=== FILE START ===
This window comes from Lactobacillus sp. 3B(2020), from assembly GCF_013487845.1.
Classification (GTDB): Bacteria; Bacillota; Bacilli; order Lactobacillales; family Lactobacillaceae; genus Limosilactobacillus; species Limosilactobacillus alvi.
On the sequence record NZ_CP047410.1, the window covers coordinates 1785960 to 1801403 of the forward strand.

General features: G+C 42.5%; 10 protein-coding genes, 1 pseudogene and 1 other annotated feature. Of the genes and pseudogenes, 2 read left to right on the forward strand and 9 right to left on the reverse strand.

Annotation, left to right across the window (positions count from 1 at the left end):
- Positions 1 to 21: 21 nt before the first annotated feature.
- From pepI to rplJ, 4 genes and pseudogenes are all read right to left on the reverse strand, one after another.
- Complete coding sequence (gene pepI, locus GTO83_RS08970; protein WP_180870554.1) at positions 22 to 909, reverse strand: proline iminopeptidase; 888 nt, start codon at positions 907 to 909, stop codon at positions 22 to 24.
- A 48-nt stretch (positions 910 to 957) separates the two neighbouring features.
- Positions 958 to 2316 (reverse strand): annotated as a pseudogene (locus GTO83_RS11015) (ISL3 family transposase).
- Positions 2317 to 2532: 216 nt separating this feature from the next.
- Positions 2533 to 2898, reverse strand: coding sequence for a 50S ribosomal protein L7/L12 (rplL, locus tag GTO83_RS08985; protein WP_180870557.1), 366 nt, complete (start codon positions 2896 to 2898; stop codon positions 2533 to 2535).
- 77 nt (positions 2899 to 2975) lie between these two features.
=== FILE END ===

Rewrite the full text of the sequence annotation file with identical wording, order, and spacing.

This window comes from Lactobacillus sp. 3B(2020), from assembly GCF_013487845.1.
Classification (GTDB): Bacteria; Bacillota; Bacilli; order Lactobacillales; family Lactobacillaceae; genus Limosilactobacillus; species Limosilactobacillus alvi.
On the sequence record NZ_CP047410.1, the window covers coordinates 1785960 to 1801403 of the forward strand.

General features: G+C 42.5%; 10 protein-coding genes, 1 pseudogene and 1 other annotated feature. Of the genes and pseudogenes, 2 read left to right on the forward strand and 9 right to left on the reverse strand.

Annotation, left to right across the window (positions count from 1 at the left end):
- Positions 1 to 21: 21 nt before the first annotated feature.
- From pepI to rplJ, 4 genes and pseudogenes are all read right to left on the reverse strand, one after another.
- Complete coding sequence (gene pepI, locus GTO83_RS08970; protein WP_180870554.1) at positions 22 to 909, reverse strand: proline iminopeptidase; 888 nt, start codon at positions 907 to 909, stop codon at positions 22 to 24.
- A 48-nt stretch (positions 910 to 957) separates the two neighbouring features.
- Positions 958 to 2316 (reverse strand): annotated as a pseudogene (locus GTO83_RS11015) (ISL3 family transposase).
- Positions 2317 to 2532: 216 nt separating this feature from the next.
- Positions 2533 to 2898, reverse strand: coding sequence for a 50S ribosomal protein L7/L12 (rplL, locus tag GTO83_RS08985; protein WP_180870557.1), 366 nt, complete (start codon positions 2896 to 2898; stop codon positions 2533 to 2535).
- 77 nt (positions 2899 to 2975) lie between these two features.